Inji Aflatoun is a painter whose art is difficult to separate from her politics. But Aflatoun’s ideology and fighting spirit enriched her work, and her work, in turn, enriched her activism. Her paintings were about Egypt, Egyptian people, and very often their suffering, infused with an emotional immediacy that maintains its strength to this day.
Aflatoun, once at odds with the Egyptian state, now has her own dedicated permanent exhibition organized by the Culture Ministry, in a small corridor of Amir Taz Palace, in the Khalifa district. The exhibition, which opened to the public on 18 August, includes a broad selection of her work, from her earliest paintings to those made in the last years of her life.
Aflatoun (1924 – 1989) was at the vanguard fighting for women’s rights in Egypt in the 1940’s and 50’s, and was also a devoted Marxist, carrying themes of labor and collective action throughout her painting. As an artist and activist, she split her energies evenly between both, favoring painting over activism only in her later life. Though her paintings carry socialist and feminist themes, they emphasize humanity over didactic service to a cause.
For those not familiar with Aflatoun’s work, this exhibition, selected from a larger collection of Aflatoun’s paintings in state possession, provides an excellent introduction. Arranged chronologically, it highlights the dramatic stylistic changes her painting underwent throughout her life.
The earliest work in the collection, “The Girl and the Beast,” displays the surrealist influence of her early teacher Kamel al-Telmissany, a leader in an Egyptian Surrealist collective called the Art and Freedom Group. It also showcases Aflatoun’s emerging formal and conceptual interests: heavy strokes of dramatic color and subjects that expose the challenges of life as an Egyptian woman.
Aflatoun’s radical politics made her a target during Gamal Abdel Nasser’s crackdown on Communists after the 1952 revolution, and in 1959 she was one of a group of women activists who became Egypt’s first female political prisoners. The four-and-a-half years she spent in prison are significant in her biography, in part because the experience raises her profile as brave and fighting dissident, but also because she managed to paint throughout most of her incarceration. Works painted while Aflatoun was in prison are particularly well represented in the collection at Amir Taz Palace.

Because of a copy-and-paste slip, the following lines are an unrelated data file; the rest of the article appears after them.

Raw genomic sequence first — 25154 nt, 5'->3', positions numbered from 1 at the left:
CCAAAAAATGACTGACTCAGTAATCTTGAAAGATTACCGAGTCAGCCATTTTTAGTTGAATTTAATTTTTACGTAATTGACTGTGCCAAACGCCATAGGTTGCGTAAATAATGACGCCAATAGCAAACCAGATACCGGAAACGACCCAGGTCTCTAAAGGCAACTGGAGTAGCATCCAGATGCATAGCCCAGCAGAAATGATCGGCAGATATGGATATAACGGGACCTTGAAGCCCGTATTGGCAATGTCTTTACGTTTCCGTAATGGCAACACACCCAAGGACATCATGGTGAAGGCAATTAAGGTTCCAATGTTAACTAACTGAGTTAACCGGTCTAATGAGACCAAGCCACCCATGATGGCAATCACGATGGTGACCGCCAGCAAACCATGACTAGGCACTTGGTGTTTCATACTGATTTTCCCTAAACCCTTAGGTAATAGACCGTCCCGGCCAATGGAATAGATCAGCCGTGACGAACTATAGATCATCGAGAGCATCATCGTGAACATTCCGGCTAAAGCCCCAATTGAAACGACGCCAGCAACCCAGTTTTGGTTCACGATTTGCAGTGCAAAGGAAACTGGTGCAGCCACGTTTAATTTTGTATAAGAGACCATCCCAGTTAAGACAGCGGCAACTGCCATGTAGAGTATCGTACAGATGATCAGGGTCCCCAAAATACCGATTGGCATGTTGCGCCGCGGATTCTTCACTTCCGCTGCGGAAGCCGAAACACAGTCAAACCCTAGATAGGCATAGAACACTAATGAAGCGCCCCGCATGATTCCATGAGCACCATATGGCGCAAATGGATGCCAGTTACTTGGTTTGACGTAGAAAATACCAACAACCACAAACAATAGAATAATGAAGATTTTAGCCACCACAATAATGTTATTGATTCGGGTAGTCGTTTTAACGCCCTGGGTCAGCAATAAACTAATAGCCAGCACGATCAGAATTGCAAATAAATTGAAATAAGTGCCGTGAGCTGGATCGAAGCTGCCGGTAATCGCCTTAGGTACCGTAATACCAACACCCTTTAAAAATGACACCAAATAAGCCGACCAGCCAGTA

These paintings display her graphic sensibilities as she employs striped prison uniforms and iron bars to create dynamic and expressive images, and depicts women stacked on top of one another in prison barracks to striking visual and emotional effect.
In “Behind the prison walls,” a woman in a striped jumper clings to the bars of her cell, staring mournfully at the viewer. It is a moving image, but perhaps even more painfully poignant is Aflatoun’s “A night behind jail bars” that depicts the prison court yard, serene and empty under a rising moon and rustling trees. It is an idyllic night scene, but thick metallic prison bars slash through the image, underlining the confinement of the painter herself.
In her work before and during imprisonment, Aflatoun employed bright, vibrant colors, but with a heavy hand. Upon her release, she began to leave a little space between her brush strokes, allowing her paintings, as she said in an interview for the NWSA Journal – now the Feminist Formations – in 1989, to “vibrate.”
This transformation is striking. Because the exhibition is arranged in a long, narrow corridor, her heavily painted early work hangs across the wall from later pastoral scenes, lightly pieced together by splotches of color on a bright white canvas.
“Since 1974, I took courage in my two hands to enter a new adventure. I used to leave some white between brushstrokes for vibration. Little by little I discovered if I leave more white, it helps,” Aflatoun told NSWA Journal.
Aflatoun’s paintings often depict the hard labors of the working class, particularly the female working class. But her work does not carry the triumphant tone of similarly themed work from, for example, her ideological kin in the Soviet Union. She shares more with the German Expressionist printmaker Käthe Kollwitz, who depicted workers strife in bitingly emotional, dark imagery of death, pain and struggle.
Kollwitz was once quoted saying, “All middle-class life seemed pedantic to me. On the other hand, I felt the proletariat had guts.”
Those people with guts also sparked Aflatoun’s interest, and she was plenty gutsy herself.
The exhibit at Amir Taz Palace seeks not only to present Aflatoun’s paintings, but also to educate about her life. For any artist whose life is filled with such drama, posterity often does not separate between the personal story and the work. This is the case in the exhibition at Amir Taz, but it does not distract from the paintings themselves.
Several large wall texts detail various aspects of Aflatoun’s life (in Arabic and English), and two long display cases feature photographs of the artist at work and at openings, along with magazine and newspaper clippings about her various exhibitions, a pile of pallets and brushes she used, and a wide range of other small personal artifacts.
Aflatoun’s work buzzes with life and emotion, even in its darkest iterations. This collection marks an exciting, if small, addition to Cairo’s modern art offerings, and in providing a venue to learn about and understand a great artist, it also opens up a chapter of Egypt’s turbulent mid-century history.
Inji Aflatoun’s paintings are on permanent display from 10:00 to 2:30 and 8:30 to 11 (Ramadan hours) in the Amir Taz Palace, 1127 al-Soyoufeya street off al-Saliba street, al-Khalifa, Cairo. The museum can be contacted at +202 25 14 2581